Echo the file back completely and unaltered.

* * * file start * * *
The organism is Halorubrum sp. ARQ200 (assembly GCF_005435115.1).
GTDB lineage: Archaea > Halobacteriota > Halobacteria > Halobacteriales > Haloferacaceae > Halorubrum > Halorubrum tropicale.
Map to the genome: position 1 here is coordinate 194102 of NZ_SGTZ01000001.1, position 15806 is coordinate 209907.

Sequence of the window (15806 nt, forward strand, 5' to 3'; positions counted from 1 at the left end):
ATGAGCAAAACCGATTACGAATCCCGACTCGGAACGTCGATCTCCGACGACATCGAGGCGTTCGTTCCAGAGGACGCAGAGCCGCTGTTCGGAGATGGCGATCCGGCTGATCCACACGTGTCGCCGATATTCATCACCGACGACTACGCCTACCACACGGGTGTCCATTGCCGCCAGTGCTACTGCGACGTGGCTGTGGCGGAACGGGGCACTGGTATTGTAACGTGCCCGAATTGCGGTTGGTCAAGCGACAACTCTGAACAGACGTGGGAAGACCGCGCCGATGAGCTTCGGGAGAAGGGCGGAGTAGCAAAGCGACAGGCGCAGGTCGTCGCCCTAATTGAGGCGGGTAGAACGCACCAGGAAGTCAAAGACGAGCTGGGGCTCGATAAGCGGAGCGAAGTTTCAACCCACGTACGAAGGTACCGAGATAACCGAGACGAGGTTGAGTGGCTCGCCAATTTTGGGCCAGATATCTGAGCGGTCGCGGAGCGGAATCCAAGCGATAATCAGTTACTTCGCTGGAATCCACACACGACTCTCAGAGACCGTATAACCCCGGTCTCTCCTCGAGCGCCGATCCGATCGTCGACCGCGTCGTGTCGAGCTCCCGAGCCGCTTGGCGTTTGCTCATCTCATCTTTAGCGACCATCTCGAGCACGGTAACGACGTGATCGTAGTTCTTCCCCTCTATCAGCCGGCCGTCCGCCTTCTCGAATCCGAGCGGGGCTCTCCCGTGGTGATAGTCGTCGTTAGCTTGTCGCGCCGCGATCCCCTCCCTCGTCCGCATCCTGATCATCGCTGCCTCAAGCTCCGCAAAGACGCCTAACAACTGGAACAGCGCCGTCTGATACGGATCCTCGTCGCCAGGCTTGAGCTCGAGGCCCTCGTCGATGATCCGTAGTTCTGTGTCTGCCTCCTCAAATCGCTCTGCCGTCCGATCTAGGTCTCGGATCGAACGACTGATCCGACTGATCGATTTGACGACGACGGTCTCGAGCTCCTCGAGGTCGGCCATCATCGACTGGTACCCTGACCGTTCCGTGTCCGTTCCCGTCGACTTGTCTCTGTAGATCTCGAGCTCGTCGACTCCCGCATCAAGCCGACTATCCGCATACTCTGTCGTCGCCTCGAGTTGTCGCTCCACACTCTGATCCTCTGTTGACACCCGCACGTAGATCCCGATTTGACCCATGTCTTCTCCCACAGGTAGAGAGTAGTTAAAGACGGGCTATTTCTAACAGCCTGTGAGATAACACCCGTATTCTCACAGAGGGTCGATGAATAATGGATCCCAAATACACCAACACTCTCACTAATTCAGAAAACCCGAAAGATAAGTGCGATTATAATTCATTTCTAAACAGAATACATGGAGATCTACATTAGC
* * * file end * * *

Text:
The organism is Halorubrum sp. ARQ200 (assembly GCF_005435115.1).
GTDB lineage: Archaea > Halobacteriota > Halobacteria > Halobacteriales > Haloferacaceae > Halorubrum > Halorubrum tropicale.
Map to the genome: position 1 here is coordinate 194102 of NZ_SGTZ01000001.1, position 15806 is coordinate 209907.

Sequence of the window (15806 nt, forward strand, 5' to 3'; positions counted from 1 at the left end):
ATGAGCAAAACCGATTACGAATCCCGACTCGGAACGTCGATCTCCGACGACATCGAGGCGTTCGTTCCAGAGGACGCAGAGCCGCTGTTCGGAGATGGCGATCCGGCTGATCCACACGTGTCGCCGATATTCATCACCGACGACTACGCCTACCACACGGGTGTCCATTGCCGCCAGTGCTACTGCGACGTGGCTGTGGCGGAACGGGGCACTGGTATTGTAACGTGCCCGAATTGCGGTTGGTCAAGCGACAACTCTGAACAGACGTGGGAAGACCGCGCCGATGAGCTTCGGGAGAAGGGCGGAGTAGCAAAGCGACAGGCGCAGGTCGTCGCCCTAATTGAGGCGGGTAGAACGCACCAGGAAGTCAAAGACGAGCTGGGGCTCGATAAGCGGAGCGAAGTTTCAACCCACGTACGAAGGTACCGAGATAACCGAGACGAGGTTGAGTGGCTCGCCAATTTTGGGCCAGATATCTGAGCGGTCGCGGAGCGGAATCCAAGCGATAATCAGTTACTTCGCTGGAATCCACACACGACTCTCAGAGACCGTATAACCCCGGTCTCTCCTCGAGCGCCGATCCGATCGTCGACCGCGTCGTGTCGAGCTCCCGAGCCGCTTGGCGTTTGCTCATCTCATCTTTAGCGACCATCTCGAGCACGGTAACGACGTGATCGTAGTTCTTCCCCTCTATCAGCCGGCCGTCCGCCTTCTCGAATCCGAGCGGGGCTCTCCCGTGGTGATAGTCGTCGTTAGCTTGTCGCGCCGCGATCCCCTCCCTCGTCCGCATCCTGATCATCGCTGCCTCAAGCTCCGCAAAGACGCCTAACAACTGGAACAGCGCCGTCTGATACGGATCCTCGTCGCCAGGCTTGAGCTCGAGGCCCTCGTCGATGATCCGTAGTTCTGTGTCTGCCTCCTCAAATCGCTCTGCCGTCCGATCTAGGTCTCGGATCGAACGACTGATCCGACTGATCGATTTGACGACGACGGTCTCGAGCTCCTCGAGGTCGGCCATCATCGACTGGTACCCTGACCGTTCCGTGTCCGTTCCCGTCGACTTGTCTCTGTAGATCTCGAGCTCGTCGACTCCCGCATCAAGCCGACTATCCGCATACTCTGTCGTCGCCTCGAGTTGTCGCTCCACACTCTGATCCTCTGTTGACACCCGCACGTAGATCCCGATTTGACCCATGTCTTCTCCCACAGGTAGAGAGTAGTTAAAGACGGGCTATTTCTAACAGCCTGTGAGATAACACCCGTATTCTCACAGAGGGTCGATGAATAATGGATCCCAAATACACCAACACTCTCACTAATTCAGAAAACCCGAAAGATAAGTGCGATTATAATTCATTTCTAAACAGAATACATGGAGATCTACATTAGC